• Samantha Hussey says:

      You can camp along the way although it is much harder once you start hitting the big cities to find places that will allow you. Most people I saw had basic camping stuff. I think they won’t really have any problem with you camping along the Camino as long as you don’t leave any traces or rubbish behind 🙂

  3. Melissa Gosse says:

    Such a great guide! Thank you. This will help me with my Spain planning. I’ve seen you mentioned the AllDayInternet in a few of your posts, do you have any recommended wifi travelling routers that are similar for places in North America? Thanks Samantha!

  4. samantha davies says:

    Really good and complete guide! Love the Camino de Santiago, can’t wait to do it again next summer. For the backpack transfer never tried Jaco Trans, I booked it through and they transferred it the whole route of the Camino Francés too, plus they storage it while touring Santiago de Compostela. Good luck on your next travels x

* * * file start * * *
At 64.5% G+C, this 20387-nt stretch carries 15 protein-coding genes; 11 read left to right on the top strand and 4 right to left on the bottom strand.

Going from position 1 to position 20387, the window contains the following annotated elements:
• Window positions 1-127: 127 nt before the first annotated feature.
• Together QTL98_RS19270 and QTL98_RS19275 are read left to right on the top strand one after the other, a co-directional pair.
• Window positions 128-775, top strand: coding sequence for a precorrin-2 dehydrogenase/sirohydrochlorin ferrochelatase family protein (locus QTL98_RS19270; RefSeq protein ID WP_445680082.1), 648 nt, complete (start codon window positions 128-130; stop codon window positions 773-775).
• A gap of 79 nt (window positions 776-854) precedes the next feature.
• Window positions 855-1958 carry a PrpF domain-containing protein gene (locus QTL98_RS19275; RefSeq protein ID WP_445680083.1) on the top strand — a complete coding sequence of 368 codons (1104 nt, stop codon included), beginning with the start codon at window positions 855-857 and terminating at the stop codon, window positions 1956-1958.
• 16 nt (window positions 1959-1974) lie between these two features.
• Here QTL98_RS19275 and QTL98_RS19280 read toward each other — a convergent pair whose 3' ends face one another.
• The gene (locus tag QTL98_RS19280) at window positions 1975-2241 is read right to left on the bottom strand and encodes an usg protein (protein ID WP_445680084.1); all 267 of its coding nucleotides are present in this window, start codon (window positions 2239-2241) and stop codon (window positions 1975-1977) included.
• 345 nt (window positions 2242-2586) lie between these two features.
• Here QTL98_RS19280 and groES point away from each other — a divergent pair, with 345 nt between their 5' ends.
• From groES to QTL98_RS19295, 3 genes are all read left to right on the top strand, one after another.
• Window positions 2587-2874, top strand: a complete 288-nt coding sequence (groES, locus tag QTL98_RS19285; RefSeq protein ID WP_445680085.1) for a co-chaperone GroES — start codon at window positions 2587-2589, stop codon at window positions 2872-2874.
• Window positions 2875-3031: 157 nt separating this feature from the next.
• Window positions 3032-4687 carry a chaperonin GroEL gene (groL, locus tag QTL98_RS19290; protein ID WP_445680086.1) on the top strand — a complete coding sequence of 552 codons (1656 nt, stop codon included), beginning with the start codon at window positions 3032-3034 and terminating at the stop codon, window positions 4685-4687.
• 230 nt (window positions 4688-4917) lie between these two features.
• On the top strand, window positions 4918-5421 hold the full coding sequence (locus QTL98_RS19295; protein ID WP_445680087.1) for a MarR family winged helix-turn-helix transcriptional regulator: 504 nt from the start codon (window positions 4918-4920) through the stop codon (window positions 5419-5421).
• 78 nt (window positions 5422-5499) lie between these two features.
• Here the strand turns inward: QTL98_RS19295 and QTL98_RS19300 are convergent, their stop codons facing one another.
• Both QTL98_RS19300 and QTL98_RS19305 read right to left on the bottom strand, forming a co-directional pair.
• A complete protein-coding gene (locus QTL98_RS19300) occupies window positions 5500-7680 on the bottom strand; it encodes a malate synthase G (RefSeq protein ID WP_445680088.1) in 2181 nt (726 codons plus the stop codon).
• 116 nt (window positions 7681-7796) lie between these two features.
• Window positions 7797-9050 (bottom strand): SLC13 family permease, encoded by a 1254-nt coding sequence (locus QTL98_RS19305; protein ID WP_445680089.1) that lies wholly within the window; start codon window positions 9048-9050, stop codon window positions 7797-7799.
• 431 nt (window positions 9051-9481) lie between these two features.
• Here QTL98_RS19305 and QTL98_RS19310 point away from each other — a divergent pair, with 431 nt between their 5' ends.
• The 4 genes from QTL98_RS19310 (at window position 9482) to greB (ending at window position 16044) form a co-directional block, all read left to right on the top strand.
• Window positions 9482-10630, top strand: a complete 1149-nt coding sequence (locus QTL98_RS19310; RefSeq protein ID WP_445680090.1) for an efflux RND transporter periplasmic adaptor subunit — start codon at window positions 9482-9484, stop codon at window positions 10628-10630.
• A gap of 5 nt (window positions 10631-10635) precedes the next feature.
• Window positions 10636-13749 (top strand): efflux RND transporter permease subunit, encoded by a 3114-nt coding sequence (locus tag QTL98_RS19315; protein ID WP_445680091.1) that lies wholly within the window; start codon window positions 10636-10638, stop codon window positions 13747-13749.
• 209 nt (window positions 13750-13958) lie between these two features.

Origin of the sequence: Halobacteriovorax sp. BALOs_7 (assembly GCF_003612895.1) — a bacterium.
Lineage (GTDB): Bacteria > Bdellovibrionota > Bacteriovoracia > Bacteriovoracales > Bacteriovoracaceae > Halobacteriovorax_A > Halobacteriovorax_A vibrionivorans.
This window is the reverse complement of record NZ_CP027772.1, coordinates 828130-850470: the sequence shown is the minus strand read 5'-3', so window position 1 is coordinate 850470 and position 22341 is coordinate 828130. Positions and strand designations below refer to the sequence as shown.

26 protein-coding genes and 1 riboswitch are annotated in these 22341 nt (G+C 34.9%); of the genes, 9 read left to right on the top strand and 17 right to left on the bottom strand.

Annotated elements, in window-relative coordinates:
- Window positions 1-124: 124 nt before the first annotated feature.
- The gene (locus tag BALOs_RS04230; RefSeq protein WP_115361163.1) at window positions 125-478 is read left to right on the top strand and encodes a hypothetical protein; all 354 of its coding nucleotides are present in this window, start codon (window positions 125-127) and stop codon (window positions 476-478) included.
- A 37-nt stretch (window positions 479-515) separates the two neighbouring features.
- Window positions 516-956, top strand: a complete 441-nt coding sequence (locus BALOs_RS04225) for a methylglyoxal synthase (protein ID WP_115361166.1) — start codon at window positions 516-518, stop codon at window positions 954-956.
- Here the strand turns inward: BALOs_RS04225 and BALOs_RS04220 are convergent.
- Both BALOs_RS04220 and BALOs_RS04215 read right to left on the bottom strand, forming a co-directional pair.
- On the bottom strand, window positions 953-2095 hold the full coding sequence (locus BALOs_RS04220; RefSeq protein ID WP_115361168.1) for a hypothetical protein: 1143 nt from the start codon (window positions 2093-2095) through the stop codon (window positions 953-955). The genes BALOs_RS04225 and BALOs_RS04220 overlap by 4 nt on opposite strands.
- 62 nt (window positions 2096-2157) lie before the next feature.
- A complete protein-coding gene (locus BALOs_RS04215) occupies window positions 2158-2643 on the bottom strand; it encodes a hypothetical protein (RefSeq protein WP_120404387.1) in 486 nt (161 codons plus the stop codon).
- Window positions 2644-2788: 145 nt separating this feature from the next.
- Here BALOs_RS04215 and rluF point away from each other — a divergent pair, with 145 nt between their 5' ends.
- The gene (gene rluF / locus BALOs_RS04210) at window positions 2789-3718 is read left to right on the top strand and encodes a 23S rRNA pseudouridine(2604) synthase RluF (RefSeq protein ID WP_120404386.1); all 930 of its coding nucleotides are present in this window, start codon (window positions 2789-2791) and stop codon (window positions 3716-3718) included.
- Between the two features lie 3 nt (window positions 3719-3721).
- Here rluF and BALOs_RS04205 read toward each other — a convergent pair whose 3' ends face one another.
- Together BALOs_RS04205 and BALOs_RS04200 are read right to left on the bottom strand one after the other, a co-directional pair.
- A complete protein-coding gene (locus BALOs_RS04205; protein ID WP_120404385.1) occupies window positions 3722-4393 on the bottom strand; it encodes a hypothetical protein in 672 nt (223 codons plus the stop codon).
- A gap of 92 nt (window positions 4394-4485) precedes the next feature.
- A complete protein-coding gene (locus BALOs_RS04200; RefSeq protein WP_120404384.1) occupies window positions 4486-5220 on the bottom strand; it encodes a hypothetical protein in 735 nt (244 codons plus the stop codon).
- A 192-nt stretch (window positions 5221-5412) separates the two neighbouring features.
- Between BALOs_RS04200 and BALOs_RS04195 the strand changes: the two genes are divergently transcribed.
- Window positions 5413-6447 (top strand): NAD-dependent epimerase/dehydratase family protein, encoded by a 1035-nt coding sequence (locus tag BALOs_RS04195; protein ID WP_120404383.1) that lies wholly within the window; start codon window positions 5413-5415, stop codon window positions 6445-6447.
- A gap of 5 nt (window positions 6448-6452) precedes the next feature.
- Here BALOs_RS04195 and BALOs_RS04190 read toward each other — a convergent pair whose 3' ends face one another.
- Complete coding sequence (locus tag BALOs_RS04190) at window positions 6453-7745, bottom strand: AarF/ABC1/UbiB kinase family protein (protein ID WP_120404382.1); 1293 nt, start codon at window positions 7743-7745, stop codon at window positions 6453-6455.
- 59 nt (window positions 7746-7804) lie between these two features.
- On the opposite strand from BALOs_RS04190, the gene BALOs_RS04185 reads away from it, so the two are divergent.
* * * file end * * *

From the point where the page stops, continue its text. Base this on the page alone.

5. Michela says:

    Hi, i would lilke to ask, since you send over your big backpack (and since I’m 43 Kg i’m thinking of doing the same) what kind of smaller backpack did you use on an daily basis to bring the essentials?
    Better to have still a good one, with more structure and compartments to make things easy, or just something light like a normal school Jansport or Eastapack?

    Thank you in advace!

    • Samantha Hussey Barbagallo says:

      Hi Michela

      I only sent my backpack ahead twice I think. The two times I did this I had just a small drawstring bag on my back for my water bottle, documents and camera. But this was mainly because I had not planned to send my backpack ahead (I only did this because of an injury) and the drawstring gym bag was all I could find in the town I was currently in. I think a small day pack would have been more comfortable if I had planned ahead.